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I am thinking is that a good idea to define exception with template. Defining different types of exception is a super verbose task. You have to inherit exception, there is nothing changed, just inherit. Like this..

class FooException : public BaseException {
public:
    ...
};

class BarException : public BaseException {
public:
    ...
};

...

That's a nightmare isn't it? So I am considering to define different exception with template

/**
    @brief Exception of radio
**/
class Exception : public runtime_error {
private:
    /// Name of file that throw
    const string m_FileName;

    /// Line number of file that throw
    size_t m_Line;
public:
    Exception(const string &what, const string &File, size_t Line)
throw()
        : runtime_error(what),
        m_FileName(File),
        m_Line(Line)
    {}

    virtual ~Exception() throw() {}

    /**
        @brief Get name of file that throw
        @return Name of file that throw
    **/
    virtual const string getFileName() const throw() {
        return m_FileName;
    }

    /**
        @brief Get throw exception line
        @return Throw exception line
    **/
    virtual size_t getLine() const throw() {
        return m_Line;
    }

    /**
        @brief Get description of this exception
        @return Description of this exception
    **/
    virtual const string getMessage() const throw() {
        return what();
    }

    virtual void print(ostream &stream = cerr) const throw() {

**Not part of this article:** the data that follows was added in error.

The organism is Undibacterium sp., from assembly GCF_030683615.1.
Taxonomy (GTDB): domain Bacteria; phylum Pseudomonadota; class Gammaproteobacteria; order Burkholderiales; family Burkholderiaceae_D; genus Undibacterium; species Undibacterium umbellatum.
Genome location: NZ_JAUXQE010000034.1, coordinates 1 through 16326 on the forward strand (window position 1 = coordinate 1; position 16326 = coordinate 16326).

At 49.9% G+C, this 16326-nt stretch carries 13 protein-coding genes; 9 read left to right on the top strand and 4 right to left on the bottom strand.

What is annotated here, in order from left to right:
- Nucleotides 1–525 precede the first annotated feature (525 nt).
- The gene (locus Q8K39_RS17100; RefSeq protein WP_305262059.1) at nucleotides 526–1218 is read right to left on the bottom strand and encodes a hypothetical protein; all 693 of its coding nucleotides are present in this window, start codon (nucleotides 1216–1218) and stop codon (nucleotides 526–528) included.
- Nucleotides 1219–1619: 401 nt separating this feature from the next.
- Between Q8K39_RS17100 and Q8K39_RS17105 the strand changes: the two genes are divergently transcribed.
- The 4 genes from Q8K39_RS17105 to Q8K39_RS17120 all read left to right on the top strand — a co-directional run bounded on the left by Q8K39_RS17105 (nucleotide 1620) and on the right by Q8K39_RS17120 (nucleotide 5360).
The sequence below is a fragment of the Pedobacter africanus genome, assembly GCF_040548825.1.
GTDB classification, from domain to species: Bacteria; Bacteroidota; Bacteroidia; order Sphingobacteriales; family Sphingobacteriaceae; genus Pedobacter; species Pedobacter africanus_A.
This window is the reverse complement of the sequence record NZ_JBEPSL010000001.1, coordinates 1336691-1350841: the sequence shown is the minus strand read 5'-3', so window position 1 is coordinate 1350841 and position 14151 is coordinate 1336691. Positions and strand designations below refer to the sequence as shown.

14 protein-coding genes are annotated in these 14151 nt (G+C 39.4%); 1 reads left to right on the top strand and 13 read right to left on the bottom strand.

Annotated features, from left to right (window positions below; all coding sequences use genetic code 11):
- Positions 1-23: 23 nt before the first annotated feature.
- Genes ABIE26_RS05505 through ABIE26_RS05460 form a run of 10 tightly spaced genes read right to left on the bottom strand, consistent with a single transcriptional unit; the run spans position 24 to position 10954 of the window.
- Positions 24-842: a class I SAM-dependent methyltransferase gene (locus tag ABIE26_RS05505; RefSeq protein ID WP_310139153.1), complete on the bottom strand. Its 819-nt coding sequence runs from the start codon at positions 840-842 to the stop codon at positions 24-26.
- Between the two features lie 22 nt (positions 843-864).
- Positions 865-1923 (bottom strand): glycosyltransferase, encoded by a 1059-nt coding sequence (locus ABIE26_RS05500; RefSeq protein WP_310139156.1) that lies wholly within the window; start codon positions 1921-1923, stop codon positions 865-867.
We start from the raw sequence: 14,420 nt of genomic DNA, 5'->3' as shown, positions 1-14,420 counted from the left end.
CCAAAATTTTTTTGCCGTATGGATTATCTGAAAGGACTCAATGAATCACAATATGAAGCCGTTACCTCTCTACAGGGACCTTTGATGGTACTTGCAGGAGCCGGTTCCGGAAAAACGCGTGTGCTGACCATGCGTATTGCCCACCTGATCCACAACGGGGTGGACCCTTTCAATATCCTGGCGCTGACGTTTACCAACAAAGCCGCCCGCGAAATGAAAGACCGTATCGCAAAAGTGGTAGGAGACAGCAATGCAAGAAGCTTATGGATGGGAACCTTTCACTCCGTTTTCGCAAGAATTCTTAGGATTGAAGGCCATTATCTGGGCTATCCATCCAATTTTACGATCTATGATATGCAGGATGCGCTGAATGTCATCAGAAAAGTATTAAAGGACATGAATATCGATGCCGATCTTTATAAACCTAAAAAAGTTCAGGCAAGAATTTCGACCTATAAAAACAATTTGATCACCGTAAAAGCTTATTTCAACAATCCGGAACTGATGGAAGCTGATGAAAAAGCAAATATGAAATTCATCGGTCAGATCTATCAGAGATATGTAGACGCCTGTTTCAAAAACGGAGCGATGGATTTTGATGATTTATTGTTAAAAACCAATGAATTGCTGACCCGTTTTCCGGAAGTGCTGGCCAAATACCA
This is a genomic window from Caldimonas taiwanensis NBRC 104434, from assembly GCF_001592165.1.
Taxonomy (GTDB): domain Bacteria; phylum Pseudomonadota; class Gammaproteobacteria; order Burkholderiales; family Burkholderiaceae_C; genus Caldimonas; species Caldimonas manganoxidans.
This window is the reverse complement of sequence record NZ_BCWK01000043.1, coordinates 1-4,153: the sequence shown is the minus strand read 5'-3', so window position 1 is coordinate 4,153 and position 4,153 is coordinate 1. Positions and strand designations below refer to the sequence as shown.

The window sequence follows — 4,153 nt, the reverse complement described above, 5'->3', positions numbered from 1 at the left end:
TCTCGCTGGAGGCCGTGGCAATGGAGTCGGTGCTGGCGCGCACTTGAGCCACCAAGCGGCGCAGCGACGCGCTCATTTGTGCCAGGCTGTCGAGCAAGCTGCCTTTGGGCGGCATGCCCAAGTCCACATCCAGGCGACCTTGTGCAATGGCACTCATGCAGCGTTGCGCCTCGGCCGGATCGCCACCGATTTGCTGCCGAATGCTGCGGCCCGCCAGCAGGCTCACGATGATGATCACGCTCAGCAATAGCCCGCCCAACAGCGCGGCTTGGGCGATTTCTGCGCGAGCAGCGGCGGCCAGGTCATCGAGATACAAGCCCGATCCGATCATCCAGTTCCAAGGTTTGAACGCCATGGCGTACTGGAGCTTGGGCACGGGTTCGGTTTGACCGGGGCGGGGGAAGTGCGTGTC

stream << "# RunTimeError #" << endl;
        stream << "Error : " << what() << endl;
        stream << "File : " << getFileName() << endl;
        stream << "Line : " << getLine() << endl;
    }
};


/**
    @brief Template exception of radio
**/
template <typename T>
class TemplateException : public Exception {
public:
    TemplateException (const string &what, const string &File, size_t
Line) throw()
        : Exception(what, File, Line)
    {}

    virtual ~TemplateException () throw() {}
};

}

#define THROW(type, error) (throw TemplateRadioException<type>(
(error), __FILE__, __LINE__))

So if I have to define a new exception, I can just define a empty class like this.

class NuclearException {};

To throw exception

THROW(NuclearException , "Boom!!");

To catch

try {

} catch (TemplateException<NuclearException> &e) {
    // ...
}

If we want to catch all exception, we can write this

try {

} catch (Exception &e) {
   // ...
}

It works fine, but I don't sure are there any side effects? Is this a good idea to define different type of exception? Or there is better solution? I have no idea :S

Thanks. Victor Lin.

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3 Answers

up vote 2 down vote accepted

It's definitely possible and works fine, but i would avoid it. It obscures diagnostics. GCC will display the name of the exception type, with the usual template stuff included. I would take the few minutes to define the new exception class, personally. It's not like you would do it all the time.

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If you're lazy and don't want to write what's needed for declaring a new exception class you could always use a macro that does it for you.

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It's an interesting idea, but apart from the drawbacks already pointed out, it would also not allow you to define an exception hierarchy: suppose that you want to define

class InvalidArgumentException {};
class NullPointerException : public InvalidArgumentException {};

then a TemplatedException<NullPointerException> would not inherit from TemplatedException<InvalidArgumentException>, and your exception handling mechanism might end up being more clumsy than the "plain" one.

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